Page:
Welcome to my blog! Here I share my thoughts about photography in general and my pictures in particular, and sometimes also about the world as it is… or could be.
While still in retreat working on a project, it took me a while to find out that Cloudy Morning Sky Sun received an honorable mention in the fine art category of the International Photography Awards’ One-Shot: Harmony competition.
While the world seems to be filled with discord and conflict at the moment, with this competition the IPA wanted to “highlight the beauty of unity and harmony that exists in all corners and in all aspects of life” and invited photographers from all over the world to share their take on harmony to show “how our differences and unique qualities can bring us together, how beautiful the world is because of the diversity that exists—in nature, in culture, in humanity.”
This theme deeply resonates within me on both a personal and a professional level and I decided to enter Cloudy Morning Sky Sun as my interpretation of harmony. With this image I explore the ancient concept of Yin and Yang, two contrasting but also complimentary forces that interconnect to form a oneness. They ultimately describe duality not opposition: one cannot exist without the other. When both are in balance, harmony exists and oneness remains. When one predominates, the other is weakened and oneness is lost. I split the original image into a colored and a black-and-white part separated by a thin line. While the Sun in the colored part symbolizes Yang, it turns into a Yin-Moon in the black-and-white part. The line represents the Taiji, a border separating Yin and Yang and thereby erst creating duality.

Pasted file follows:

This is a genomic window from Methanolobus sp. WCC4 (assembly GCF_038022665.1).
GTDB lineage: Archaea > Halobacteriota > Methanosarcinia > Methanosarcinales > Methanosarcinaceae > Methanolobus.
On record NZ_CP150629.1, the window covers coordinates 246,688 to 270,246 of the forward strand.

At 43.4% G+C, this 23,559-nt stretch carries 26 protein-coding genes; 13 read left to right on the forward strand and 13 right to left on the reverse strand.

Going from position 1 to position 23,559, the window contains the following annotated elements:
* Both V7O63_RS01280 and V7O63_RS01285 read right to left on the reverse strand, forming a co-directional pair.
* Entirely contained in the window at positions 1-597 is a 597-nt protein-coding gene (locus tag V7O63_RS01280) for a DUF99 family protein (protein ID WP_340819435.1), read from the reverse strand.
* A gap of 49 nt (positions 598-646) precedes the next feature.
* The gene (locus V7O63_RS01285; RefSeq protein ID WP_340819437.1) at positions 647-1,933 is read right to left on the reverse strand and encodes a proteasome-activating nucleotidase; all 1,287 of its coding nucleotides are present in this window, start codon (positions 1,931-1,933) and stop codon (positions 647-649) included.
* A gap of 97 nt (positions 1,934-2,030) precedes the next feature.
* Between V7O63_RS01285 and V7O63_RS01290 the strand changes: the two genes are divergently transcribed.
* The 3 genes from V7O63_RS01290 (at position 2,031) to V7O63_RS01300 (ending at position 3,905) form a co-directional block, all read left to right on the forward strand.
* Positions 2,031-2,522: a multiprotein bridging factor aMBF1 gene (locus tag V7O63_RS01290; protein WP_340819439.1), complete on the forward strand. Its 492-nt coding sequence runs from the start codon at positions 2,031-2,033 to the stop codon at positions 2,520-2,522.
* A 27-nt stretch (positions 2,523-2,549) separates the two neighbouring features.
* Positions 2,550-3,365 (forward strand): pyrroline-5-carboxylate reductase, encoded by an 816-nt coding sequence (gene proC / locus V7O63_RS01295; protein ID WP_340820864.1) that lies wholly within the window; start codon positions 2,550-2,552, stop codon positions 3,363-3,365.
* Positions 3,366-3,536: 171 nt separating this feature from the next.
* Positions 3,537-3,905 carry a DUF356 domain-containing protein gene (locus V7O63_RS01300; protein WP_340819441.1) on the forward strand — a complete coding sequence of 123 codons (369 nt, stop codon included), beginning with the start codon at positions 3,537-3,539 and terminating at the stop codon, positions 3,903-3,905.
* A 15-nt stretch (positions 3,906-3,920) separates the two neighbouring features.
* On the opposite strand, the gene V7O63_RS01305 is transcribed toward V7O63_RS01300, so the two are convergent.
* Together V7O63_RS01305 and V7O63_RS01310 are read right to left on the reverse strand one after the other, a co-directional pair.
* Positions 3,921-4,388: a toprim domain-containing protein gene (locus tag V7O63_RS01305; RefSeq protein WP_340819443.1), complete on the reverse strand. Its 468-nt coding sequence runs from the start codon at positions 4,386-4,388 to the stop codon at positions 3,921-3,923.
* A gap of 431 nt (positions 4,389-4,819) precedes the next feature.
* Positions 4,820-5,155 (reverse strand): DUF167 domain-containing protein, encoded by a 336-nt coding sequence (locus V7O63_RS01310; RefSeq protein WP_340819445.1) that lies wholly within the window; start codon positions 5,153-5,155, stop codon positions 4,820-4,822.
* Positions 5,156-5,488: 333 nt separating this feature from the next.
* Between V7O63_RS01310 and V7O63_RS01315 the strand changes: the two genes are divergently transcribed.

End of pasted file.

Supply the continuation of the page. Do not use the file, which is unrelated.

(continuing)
I am absolutely delighted that the jury found my entry worthy of an honorable mention among such a variety of wonderful images. And I continue to believe that while we nowadays seem to live in a world of opposition, our true nature embraces co-existence and harmony.
Yesterday was one of the few nice spring days we’ve had so far, but it still was a bit crisp. The sky was blue but there were also some clouds. Some cirrus clouds got in front of the sun and brought ice crystals with them. These reflected and refracted the white sunlight splitting it up into its various colors and forming a circular halo around the Sun. A really beautiful sight.